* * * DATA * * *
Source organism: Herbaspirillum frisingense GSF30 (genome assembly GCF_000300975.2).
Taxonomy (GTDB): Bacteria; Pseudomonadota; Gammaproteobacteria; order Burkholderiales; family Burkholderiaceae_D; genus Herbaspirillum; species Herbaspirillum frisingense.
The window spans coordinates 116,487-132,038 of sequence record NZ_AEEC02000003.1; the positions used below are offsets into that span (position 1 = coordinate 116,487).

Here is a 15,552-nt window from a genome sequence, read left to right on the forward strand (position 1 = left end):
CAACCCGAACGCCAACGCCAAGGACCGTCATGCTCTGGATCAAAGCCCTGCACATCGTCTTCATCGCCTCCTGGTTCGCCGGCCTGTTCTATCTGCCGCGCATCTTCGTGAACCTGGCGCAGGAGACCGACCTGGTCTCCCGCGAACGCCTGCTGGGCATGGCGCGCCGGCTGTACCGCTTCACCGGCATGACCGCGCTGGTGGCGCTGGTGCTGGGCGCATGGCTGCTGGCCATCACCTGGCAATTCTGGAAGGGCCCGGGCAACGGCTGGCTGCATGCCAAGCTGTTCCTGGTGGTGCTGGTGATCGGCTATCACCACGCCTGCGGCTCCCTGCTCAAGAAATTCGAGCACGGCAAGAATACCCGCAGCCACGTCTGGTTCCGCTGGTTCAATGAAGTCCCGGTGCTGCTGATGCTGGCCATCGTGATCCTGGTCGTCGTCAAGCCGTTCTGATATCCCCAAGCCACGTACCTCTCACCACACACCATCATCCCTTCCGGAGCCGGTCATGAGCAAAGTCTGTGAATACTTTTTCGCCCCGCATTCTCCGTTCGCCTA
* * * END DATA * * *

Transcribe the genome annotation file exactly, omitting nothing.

Source organism: Herbaspirillum frisingense GSF30 (genome assembly GCF_000300975.2).
Taxonomy (GTDB): Bacteria; Pseudomonadota; Gammaproteobacteria; order Burkholderiales; family Burkholderiaceae_D; genus Herbaspirillum; species Herbaspirillum frisingense.
The window spans coordinates 116,487-132,038 of sequence record NZ_AEEC02000003.1; the positions used below are offsets into that span (position 1 = coordinate 116,487).

Here is a 15,552-nt window from a genome sequence, read left to right on the forward strand (position 1 = left end):
CAACCCGAACGCCAACGCCAAGGACCGTCATGCTCTGGATCAAAGCCCTGCACATCGTCTTCATCGCCTCCTGGTTCGCCGGCCTGTTCTATCTGCCGCGCATCTTCGTGAACCTGGCGCAGGAGACCGACCTGGTCTCCCGCGAACGCCTGCTGGGCATGGCGCGCCGGCTGTACCGCTTCACCGGCATGACCGCGCTGGTGGCGCTGGTGCTGGGCGCATGGCTGCTGGCCATCACCTGGCAATTCTGGAAGGGCCCGGGCAACGGCTGGCTGCATGCCAAGCTGTTCCTGGTGGTGCTGGTGATCGGCTATCACCACGCCTGCGGCTCCCTGCTCAAGAAATTCGAGCACGGCAAGAATACCCGCAGCCACGTCTGGTTCCGCTGGTTCAATGAAGTCCCGGTGCTGCTGATGCTGGCCATCGTGATCCTGGTCGTCGTCAAGCCGTTCTGATATCCCCAAGCCACGTACCTCTCACCACACACCATCATCCCTTCCGGAGCCGGTCATGAGCAAAGTCTGTGAATACTTTTTCGCCCCGCATTCTCCGTTCGCCTA